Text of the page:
Sunday, July 30, 2017

It's hot and late July is perfect fencing weather

Yesterday, Phil came out to hit it hard and get that horse area finished. I had managed to get in a good six hours of rock picking in on Friday and we still had more to go. I did get the furthest run from the house completed. This is where the metal hanging gate was going to be attached. I had a brand new green gate and an old painted blue one. The green one is for the machine shed but I opted to use it instead of the blue one. The blue one has peeling paint and needs another coat of paint. Not anything I am going to do soon. Since it is visible from the house I opted to go with the pretty one for asthetical reasons. The blue one will go some where far from the house where no one will car that it has peeling paint. I hung the gate and blocked off the small gap between the gate and the barn with a couple of vertical 2x6 boards. Once hung I had to cut a woven panel to wire to the gate. I don't buy the straight small animal gates as they are more money. Besides for $25 I can add panels to any gate. The price savings is worth it. 

Phil had to collect around 12 loads of rocks. One trip he asked me if I had heard him screaming I said no. Apparently he had overturned a rock with a hornets nest under it and they took offense. He said he had ten of them hanging on his shirt when he took it off he managed to not get stung! We kept filling in rocks. It was like a black hole of rocks, just when you thought it was full more rocks would fit.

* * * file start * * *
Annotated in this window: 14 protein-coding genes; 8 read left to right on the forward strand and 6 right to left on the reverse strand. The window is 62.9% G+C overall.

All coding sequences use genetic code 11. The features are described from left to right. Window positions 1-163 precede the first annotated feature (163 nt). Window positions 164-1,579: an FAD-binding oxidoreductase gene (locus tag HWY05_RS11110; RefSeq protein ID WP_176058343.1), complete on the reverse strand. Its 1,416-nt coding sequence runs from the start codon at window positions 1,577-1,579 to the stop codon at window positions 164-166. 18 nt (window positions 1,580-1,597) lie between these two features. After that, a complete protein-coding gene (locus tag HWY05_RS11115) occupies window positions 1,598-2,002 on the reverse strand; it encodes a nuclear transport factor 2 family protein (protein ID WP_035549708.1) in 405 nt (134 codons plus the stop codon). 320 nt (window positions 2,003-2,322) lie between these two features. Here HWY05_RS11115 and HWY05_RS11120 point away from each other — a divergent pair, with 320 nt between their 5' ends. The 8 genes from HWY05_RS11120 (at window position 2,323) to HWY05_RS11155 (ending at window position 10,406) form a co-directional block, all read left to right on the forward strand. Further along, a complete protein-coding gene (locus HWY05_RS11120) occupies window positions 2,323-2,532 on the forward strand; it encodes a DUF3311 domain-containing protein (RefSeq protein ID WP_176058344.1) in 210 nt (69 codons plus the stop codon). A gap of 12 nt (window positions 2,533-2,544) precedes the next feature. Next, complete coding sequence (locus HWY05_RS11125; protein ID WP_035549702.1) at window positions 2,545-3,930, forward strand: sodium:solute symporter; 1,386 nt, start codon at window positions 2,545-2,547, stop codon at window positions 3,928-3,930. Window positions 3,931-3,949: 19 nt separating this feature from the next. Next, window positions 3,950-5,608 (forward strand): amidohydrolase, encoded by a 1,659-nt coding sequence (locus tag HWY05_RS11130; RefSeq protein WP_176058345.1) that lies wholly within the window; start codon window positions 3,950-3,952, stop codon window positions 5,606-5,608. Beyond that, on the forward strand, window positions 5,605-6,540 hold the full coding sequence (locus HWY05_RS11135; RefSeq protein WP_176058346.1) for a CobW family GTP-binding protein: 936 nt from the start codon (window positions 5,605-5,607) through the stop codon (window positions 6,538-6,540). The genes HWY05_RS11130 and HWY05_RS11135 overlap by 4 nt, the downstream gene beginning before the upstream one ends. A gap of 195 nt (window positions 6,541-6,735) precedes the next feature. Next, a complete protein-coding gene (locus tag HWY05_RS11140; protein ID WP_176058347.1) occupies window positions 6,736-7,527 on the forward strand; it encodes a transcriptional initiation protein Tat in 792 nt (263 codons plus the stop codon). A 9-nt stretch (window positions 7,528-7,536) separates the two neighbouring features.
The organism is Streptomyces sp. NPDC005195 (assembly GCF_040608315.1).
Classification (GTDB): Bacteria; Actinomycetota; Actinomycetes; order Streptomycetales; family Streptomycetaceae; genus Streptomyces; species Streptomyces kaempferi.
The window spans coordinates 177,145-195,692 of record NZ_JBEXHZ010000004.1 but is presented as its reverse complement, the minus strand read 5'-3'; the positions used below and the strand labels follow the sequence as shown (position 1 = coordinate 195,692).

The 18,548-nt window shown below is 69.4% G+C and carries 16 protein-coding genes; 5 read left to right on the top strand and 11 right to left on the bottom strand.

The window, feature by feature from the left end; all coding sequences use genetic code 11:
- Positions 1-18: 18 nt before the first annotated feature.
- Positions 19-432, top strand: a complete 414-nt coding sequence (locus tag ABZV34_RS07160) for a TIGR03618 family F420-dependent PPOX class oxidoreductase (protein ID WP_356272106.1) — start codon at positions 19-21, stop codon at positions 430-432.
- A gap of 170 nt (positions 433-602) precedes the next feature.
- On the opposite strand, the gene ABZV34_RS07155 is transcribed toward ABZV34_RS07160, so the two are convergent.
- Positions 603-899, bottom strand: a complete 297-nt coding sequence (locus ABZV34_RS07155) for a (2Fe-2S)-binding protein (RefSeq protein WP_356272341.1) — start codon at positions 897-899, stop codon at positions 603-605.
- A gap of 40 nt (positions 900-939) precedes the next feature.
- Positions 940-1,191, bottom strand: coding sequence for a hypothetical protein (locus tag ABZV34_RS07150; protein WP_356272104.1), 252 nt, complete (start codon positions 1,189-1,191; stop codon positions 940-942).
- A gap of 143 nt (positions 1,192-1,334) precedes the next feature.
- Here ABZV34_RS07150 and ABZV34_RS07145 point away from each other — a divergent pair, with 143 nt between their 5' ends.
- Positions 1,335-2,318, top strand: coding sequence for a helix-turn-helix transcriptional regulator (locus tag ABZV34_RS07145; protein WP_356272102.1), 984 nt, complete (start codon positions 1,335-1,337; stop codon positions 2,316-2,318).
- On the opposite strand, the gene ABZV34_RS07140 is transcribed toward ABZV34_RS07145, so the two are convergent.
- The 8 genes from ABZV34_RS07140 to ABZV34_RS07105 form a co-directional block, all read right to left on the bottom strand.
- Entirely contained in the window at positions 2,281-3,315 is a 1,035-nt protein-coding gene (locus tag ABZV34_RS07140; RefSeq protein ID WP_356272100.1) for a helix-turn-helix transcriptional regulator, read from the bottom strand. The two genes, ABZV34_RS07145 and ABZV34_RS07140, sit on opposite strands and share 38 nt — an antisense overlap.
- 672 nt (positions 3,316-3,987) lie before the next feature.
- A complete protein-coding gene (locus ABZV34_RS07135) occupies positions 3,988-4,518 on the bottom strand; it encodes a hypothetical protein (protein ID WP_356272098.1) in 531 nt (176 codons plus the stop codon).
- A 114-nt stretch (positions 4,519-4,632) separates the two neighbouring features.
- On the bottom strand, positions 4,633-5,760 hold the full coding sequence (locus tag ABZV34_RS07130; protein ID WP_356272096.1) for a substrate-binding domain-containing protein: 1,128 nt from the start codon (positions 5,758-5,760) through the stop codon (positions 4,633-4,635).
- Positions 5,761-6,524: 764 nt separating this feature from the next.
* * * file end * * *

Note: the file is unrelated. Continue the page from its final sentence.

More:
Next up I needed to drive four T posts into the ground. Oh boy, I managed to get three pounded in and my failure we moved I've a foot and Phil managed to get it pounded in. It rotated almost 90 degrees due to some rocks. It was good enough. We stretched out some old woven wire and the three pieces of old barn wire that were there before. Next up was a short stretch on top of the rocks on the up hill side. I opted to use the old version oven wire section we had just removed. It is about 8 inches shorter than the woven wire I used everywhere else. This height difference caused me some decorative issues later. When we ran the woven wire across the horse area and over to the gate I noticed that the wooden upright posts were still a little loose. So I decided to use some 2x6 boards across the top. I still have some left over from the unit of wood I purchased two years ago. Once we saw how much that reinforced the fence we put it everywhere!!  I put it six inches above the woven wire. Hence the problem, one measly section was shorter which caused an asthetic disalignment for practical reasons. I was informed that this discord would need to be corrected when the foreman went out to look at our progress. 
We spent ten hours out in the heat and got everything done but the asthetically pleasing additions necessary to complete the job. My big mistake was in not moving the new kitchen table into the house after lunch. I was so tired and sore it felt like I had been caned everywhere from the waist up and we had to carry 175# table set into the house from our driveway. Not a small feat and one that threw me over into perpetual agony for the night. 
I will get the fence fixed in the morning.